Fox is no stranger to killing, either. With some surprisingly powerful kill moves such as Usmash, Dsmash, Uair, and Bair along with some very effective kill setups, Fox won't be spending too much time fishing for the KO. Unfortunately, Fox is very susceptible to being killed as well. He has the unfortunate combination of being a lightweight with a fast fall speed. This means that he can be easily comboed and dies at early percents. Add in the fact that he has a very linear and gimpable recovery, and you've got a character that will die a lot if you're not careful.

In the end, Fox can be a very difficult, but rewarding character to play. He requires a skilled player that is capable of reading and conditioning his opponent in order to bring out his full potential. If you think you've got what it takes to become a Fox main, or even to pick him up as a secondary, then below you'll find everything you need to know in order to rise to the top. Good luck, and have fun!


III. Fox's Moveset



Notes
  • All of the damage percentages listed here are for fresh hits.
  • All kill percentages shown were tested on Mario at the center of Final Destination. Take note that these percentages do not take account of the rage mechanic.
  • Even though Smash only displays damages in whole numbers, many times the amount of damage an attack does includes fractions. If the damage of an attack includes a fraction then the number displayed on screen will always be rounded down. For example, Fox's pummel does 1.2% damage. If you were to use five pummels in a row then the actual amount of damage dealt would be 1.2>2.4>3.6>4.8>6, however it would display on screen as 1>2>3>4>6.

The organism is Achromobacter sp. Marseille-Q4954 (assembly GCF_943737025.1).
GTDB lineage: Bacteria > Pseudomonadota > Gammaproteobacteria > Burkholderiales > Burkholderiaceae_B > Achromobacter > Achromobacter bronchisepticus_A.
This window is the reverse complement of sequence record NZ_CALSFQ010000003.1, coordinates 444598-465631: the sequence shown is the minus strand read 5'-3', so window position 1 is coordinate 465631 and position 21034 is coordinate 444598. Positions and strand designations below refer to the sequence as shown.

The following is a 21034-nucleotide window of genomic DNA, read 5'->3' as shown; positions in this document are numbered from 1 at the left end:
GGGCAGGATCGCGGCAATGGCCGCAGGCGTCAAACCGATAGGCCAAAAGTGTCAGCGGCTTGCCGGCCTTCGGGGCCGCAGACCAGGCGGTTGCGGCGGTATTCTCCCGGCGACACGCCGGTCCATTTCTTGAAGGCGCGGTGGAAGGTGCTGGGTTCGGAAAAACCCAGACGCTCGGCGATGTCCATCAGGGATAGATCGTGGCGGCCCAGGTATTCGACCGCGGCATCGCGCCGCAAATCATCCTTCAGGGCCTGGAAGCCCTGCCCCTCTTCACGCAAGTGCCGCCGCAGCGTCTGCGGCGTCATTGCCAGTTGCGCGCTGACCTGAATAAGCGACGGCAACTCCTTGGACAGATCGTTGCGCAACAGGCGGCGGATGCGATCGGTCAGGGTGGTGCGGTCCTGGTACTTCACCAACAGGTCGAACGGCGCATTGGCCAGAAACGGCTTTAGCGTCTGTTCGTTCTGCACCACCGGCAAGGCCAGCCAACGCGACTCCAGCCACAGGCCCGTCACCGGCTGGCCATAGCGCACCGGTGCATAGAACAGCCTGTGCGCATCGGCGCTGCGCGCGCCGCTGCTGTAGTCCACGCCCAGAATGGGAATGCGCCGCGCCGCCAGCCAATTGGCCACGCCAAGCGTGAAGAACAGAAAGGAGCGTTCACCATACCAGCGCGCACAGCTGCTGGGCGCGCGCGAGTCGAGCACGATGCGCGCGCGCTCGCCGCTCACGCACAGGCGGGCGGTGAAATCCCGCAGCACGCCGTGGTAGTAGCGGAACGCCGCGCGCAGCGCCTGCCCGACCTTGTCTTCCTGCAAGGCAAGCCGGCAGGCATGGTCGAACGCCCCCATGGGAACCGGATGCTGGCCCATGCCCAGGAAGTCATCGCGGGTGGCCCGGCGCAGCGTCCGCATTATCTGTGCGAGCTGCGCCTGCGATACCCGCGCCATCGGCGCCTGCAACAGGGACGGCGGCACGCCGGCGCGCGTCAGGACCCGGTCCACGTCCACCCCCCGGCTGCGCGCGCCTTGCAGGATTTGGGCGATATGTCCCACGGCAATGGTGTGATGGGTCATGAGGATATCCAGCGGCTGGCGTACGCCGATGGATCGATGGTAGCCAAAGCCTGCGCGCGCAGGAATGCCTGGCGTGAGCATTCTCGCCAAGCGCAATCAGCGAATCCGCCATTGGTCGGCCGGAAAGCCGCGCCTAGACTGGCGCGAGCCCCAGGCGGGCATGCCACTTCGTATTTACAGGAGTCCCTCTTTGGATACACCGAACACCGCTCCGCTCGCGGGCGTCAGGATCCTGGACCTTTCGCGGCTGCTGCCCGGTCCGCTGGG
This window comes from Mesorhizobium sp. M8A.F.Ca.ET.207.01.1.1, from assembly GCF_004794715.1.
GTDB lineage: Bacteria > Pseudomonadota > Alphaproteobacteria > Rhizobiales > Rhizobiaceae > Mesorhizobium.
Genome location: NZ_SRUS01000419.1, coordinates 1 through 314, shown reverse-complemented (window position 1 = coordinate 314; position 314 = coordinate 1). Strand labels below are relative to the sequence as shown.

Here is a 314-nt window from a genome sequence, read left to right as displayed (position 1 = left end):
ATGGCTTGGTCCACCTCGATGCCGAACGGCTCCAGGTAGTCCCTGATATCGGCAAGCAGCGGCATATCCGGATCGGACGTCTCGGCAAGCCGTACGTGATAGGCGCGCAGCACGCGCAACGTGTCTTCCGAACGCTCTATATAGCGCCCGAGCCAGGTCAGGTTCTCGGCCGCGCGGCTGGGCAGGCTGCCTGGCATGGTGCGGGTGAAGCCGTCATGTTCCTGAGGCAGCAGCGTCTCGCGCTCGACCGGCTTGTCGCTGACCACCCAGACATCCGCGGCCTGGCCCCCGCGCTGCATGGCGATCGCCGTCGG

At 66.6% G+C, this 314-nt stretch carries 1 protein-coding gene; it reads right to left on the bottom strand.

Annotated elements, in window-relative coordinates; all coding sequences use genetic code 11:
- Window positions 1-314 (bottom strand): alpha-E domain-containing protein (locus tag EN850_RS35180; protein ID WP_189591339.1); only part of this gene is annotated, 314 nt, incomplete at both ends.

Glossary
  • Damage: The exact amount of damage each attack does (specific timings or ranges will be in parenthesis)​
  • Hitbox Begins: The first frame that the hitbox becomes active after the button input is initiated​
  • Hitbox Ends: The last frame that the hitbox is active after the button input is initiated​
  • IASA: Stands for "Interruptable As Soon As". This is the first frame in which you will be able to perform a new action.​
  • Landing Lag: This displays how many frames of lag you will have if you land on the stage before an aerial attack has finished​
Special thanks to @Thinkaman for supplying much of the frame data and damage percentages found in this guide


A. Normal Attacks:

Jab 1
Damage Hitbox Begins Hitbox Ends IASA Allows transition into Jab 2 after frame
2% 2 2 16 5
This is Fox's fastest attack and is excellent for hit confirms and jab cancels. You should be using Fox's jab a lot during a match as it can be used to continue attack strings and setup for other attacks.

Jab 2
Damage Hitbox Begins Hitbox Ends IASA Allows transition into rapid kicks after frame